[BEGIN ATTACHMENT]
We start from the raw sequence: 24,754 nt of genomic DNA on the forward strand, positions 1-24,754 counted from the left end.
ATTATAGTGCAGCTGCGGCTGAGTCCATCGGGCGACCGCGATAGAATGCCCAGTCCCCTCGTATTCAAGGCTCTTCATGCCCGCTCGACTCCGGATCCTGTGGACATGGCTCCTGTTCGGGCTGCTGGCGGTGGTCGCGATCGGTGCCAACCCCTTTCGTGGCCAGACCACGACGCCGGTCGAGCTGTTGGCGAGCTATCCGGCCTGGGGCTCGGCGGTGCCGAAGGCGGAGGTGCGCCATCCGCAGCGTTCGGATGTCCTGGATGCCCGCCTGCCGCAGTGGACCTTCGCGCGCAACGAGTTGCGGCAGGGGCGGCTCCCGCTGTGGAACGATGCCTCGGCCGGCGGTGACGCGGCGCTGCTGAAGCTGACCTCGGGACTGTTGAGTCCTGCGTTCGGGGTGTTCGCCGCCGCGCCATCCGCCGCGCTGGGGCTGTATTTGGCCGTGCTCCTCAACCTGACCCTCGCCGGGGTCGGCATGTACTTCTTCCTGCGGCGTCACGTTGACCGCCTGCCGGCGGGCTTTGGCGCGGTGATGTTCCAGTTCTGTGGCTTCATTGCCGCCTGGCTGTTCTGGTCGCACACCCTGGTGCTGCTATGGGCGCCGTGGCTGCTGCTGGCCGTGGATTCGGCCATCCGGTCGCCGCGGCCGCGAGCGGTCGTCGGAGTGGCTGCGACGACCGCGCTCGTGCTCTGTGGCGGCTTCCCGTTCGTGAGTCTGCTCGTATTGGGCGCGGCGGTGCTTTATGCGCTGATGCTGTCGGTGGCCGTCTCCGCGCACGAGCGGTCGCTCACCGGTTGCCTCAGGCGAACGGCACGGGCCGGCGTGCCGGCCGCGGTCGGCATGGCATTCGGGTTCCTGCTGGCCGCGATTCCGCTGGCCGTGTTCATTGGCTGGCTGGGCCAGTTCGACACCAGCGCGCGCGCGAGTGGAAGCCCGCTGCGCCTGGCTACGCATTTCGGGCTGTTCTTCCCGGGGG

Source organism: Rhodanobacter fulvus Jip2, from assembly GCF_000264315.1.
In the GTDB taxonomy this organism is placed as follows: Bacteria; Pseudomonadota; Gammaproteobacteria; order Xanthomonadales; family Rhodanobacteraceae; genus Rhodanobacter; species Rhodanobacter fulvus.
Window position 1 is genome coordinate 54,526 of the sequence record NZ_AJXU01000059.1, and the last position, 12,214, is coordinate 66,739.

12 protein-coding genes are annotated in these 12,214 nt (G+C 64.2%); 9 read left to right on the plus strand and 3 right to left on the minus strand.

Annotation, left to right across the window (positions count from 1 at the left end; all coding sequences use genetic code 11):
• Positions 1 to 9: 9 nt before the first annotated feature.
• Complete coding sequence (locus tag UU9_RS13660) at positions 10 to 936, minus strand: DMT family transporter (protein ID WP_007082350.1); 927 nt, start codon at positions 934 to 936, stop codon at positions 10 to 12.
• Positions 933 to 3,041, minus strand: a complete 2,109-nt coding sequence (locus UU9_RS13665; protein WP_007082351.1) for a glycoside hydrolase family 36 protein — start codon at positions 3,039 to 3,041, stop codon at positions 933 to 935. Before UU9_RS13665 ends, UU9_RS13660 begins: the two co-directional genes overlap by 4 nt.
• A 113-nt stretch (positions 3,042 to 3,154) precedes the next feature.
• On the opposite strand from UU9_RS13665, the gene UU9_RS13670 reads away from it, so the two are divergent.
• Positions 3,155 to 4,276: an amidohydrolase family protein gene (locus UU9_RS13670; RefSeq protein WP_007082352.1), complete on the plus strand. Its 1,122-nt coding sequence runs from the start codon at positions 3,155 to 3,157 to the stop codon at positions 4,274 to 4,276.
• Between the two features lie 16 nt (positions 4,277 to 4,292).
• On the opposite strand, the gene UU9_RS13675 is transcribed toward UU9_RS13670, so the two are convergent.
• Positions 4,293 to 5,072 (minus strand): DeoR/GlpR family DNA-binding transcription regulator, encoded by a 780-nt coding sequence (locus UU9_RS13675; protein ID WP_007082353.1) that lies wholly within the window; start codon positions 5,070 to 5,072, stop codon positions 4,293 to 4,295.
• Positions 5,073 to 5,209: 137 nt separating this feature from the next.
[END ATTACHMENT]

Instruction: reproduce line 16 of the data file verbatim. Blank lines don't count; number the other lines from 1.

• Positions 4,293 to 5,072 (minus strand): DeoR/GlpR family DNA-binding transcription regulator, encoded by a 780-nt coding sequence (locus UU9_RS13675; protein ID WP_007082353.1) that lies wholly within the window; start codon positions 5,070 to 5,072, stop codon positions 4,293 to 4,295.